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hi everybody.
i'm sorry if my doubt is trivial, but i can't figure out how to fix it.
i have a class that in constructor I allocate a 2d array like this:

C++
int i;
this->matrix = new double*[5];
for(i = 0 ; i < 5; i++)
    this->matrix[i]=new double[5];


and in the destructor i delete the 2d array like this.

C++
int i;
for(i = 0; i < 5 ; i++)
{
    if(this->matrix[i] != NULL)
    {
	delete[] this->matrix[i];
	this->matrix[i] = NULL;
    }
}
if(this->matrix != NULL)
{
    delete []this->matrix;
    this->matrix = NULL;
}


some times i have a heap corruption and I discovery that this happens in the destructor. I don't know if the 2d array allocation is wrong or is the destruction that is wrong.

PS: It's possible that in my program I allocate an array with 1000 elements and the program works fine, and sometimes give me out of memory error? if so, what causes this error? the memory management by OS?

Can anyone help me?
thanks in advance, Filipe
Posted
Comments
Albert Holguin 13-Sep-11 13:08pm
   
what do you have matrix defined as? is this all within the same class or are you passing the pointers around? one thing you can do is right down all the addresses allocated in the array, then see which one kicks an error, then figure out why, maybe you overwrote one of the pointers.

   
Comments
CPallini 13-Sep-11 13:01pm
   
From my point of view the OP code is correct. I don't think he really needs memory allocation tutorials.
In your destructor, the
if(this->matrix != NULL)
{


should go before and around the for loop - otherwise you are iterating over the contents of the outer array deleting its members, and then checking if it exists before you delete the outer array.
   
Comments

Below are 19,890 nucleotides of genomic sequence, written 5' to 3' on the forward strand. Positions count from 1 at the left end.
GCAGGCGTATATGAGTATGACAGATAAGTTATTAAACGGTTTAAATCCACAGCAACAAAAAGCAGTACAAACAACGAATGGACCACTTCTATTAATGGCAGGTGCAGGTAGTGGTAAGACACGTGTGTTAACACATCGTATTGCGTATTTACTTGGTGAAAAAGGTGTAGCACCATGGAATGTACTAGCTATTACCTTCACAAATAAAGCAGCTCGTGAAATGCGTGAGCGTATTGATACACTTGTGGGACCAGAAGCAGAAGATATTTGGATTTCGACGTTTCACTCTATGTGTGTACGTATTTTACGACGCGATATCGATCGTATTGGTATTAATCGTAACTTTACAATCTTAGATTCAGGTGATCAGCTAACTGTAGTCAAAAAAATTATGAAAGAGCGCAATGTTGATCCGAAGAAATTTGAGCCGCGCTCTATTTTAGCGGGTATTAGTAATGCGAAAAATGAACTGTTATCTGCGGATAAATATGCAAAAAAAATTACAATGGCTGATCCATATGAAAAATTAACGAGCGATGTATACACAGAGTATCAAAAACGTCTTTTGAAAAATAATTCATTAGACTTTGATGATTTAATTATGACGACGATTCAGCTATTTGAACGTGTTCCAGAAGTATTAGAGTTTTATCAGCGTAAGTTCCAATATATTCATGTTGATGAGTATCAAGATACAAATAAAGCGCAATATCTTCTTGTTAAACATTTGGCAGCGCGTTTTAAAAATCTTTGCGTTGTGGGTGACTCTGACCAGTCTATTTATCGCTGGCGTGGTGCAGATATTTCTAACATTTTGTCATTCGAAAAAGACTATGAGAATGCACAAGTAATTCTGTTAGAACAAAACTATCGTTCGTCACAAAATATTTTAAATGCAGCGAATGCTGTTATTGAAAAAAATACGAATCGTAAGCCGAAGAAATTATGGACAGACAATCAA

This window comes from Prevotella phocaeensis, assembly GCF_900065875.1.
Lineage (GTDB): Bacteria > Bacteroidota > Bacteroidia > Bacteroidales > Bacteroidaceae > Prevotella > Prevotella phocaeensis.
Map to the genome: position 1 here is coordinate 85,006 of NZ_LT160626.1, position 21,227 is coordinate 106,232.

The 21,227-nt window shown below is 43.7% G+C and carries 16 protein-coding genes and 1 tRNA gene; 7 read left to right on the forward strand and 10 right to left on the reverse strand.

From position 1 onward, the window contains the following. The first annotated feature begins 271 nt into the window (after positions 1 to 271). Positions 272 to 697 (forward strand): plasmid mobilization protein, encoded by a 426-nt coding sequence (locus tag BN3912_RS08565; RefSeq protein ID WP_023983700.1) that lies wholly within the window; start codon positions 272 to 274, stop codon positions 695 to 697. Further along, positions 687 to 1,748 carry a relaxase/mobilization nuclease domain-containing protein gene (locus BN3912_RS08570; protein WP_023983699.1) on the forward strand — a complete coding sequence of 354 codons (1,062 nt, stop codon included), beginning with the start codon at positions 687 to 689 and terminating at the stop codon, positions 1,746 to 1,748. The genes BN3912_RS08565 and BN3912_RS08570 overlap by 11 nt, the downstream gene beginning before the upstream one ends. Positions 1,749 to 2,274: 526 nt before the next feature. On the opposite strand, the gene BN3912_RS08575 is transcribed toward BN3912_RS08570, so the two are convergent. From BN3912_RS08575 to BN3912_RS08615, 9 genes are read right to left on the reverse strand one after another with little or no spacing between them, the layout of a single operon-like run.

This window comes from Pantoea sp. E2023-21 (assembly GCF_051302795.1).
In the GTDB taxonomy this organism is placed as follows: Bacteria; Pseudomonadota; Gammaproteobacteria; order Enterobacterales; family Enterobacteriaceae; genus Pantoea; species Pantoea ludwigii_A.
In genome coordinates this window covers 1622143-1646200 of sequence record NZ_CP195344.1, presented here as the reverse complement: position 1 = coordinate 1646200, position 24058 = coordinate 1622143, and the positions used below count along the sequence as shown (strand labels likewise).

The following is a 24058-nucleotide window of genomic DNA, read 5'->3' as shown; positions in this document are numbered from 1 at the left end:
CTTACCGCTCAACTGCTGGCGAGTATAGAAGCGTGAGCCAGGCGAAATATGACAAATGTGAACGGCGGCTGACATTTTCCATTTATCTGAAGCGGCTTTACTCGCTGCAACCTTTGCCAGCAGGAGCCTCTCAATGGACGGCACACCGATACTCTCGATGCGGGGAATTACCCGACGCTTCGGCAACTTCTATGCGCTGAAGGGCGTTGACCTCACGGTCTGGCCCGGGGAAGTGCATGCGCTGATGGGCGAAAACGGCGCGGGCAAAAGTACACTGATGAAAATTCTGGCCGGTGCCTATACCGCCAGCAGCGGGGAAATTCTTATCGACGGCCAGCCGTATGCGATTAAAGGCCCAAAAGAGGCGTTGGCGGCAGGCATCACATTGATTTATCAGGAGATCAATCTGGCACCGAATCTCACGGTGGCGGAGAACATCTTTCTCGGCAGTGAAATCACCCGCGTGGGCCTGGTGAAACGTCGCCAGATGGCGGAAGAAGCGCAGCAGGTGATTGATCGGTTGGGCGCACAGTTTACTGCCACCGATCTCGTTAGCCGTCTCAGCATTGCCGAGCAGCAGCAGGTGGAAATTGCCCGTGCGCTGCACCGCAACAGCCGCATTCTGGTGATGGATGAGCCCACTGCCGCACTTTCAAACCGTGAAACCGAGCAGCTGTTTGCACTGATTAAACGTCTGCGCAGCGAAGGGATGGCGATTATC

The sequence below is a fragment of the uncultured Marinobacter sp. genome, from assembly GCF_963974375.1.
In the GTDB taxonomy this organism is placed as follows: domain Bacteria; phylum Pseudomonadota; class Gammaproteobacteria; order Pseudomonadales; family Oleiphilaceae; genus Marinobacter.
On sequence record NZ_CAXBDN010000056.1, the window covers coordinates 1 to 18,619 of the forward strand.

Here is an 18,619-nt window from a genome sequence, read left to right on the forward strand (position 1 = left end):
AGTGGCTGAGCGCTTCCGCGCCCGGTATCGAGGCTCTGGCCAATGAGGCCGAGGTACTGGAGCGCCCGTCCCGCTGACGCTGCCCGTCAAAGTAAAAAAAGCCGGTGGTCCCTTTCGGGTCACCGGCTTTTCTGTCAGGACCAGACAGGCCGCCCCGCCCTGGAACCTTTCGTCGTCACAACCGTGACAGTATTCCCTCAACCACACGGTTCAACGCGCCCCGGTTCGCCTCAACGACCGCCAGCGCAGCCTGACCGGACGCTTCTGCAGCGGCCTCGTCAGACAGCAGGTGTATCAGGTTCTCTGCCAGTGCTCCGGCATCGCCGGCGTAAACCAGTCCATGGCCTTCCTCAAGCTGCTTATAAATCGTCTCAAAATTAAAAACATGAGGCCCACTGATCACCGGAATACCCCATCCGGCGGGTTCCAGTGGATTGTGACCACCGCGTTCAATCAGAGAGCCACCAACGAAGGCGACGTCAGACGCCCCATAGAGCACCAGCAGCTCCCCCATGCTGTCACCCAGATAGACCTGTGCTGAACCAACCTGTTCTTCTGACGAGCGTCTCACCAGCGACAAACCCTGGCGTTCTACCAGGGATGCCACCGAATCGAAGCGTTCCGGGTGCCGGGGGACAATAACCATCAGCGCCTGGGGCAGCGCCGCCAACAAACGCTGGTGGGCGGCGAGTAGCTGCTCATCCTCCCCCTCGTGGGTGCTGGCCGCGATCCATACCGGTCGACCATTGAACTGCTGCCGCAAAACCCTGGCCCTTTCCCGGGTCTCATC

CPallini 13-Sep-11 15:51pm
   
Good point.
Filipe Marques 14-Sep-11 4:54am
   
thanks, make sense.
1. How many constructors does your class have? Your post implies there is only one. If that's correct your constructor should be fine; otherwise check your other constructors to make sure they use the same code (or better, call the same function for the allocation)

2. Do you pass out a pointer to your matrix or matrix rows outside your class? If so, make sure that the callers don't try and delete[] these pointers!

3. What happens when you copy an object of the class type that contains this matrix? If you don't have a copy constructor - and according to 1. you probably don't - then the compiler creates one for you, and that copy constructor will only copy the pointer of your matrix, not create a new copy of the structure on the heap as it should! As a result, when the copy is destructed, the matrix will be released, but the pointer in the original object will not be affected and upon destruction you will again try to delete it which causes a runtime error.

You should provide a copy constructor of your own instead. It needs to do a deep copy of your data so that destructing the object will not affect the matrix object of the original.

Note that a copy constructor may be invoked implicitely without you being aware of it, e. g. when passing an object by value to a function or passing one as a return value. Also, if you store your objects in any of the STL containers they may invoke the copy constructor.

4. See solution 3 regarding your destructor code.

My bets are on 3. ;)
   
v2
Comments
Filipe Marques 14-Sep-11 5:07am
   
Thanks for help.
I have a copy constructor in may class.
Your allocation/deallocation schema looks fine. Possibly the heap corruption depends on something else.
[update]
I made a test, no problems at all with the posted code.
[/update]
   
v2
I don't know if this, but I figure out a problem in my code.
In some part of it, I have the next:

C++
this->matrix = new double*[this->row];
this->matrix = NULL;
for(i = 0 ; i < row ; i++)
{
    this->matrix[i]=new double[this->collumn];
    this->matrix[i] = NULL;
}


and at the begin I put the first address equal to NULL, to initialize the array, but inside of for loop, it couldn't create the second dimension, because the address was NULL.
So what i meant was:

C++
this->matrix = new double*[this->row];
*this->matrix = NULL;
for(i = 0 ; i < row ; i++)
{
    this->matrix[i]=new double[this->collumn];
    *this->matrix[i] = NULL;
}
   
Comments
Legor 14-Sep-11 5:49am
   
Yes, your first variant would lead to access violations due to the reason you stated correctly.

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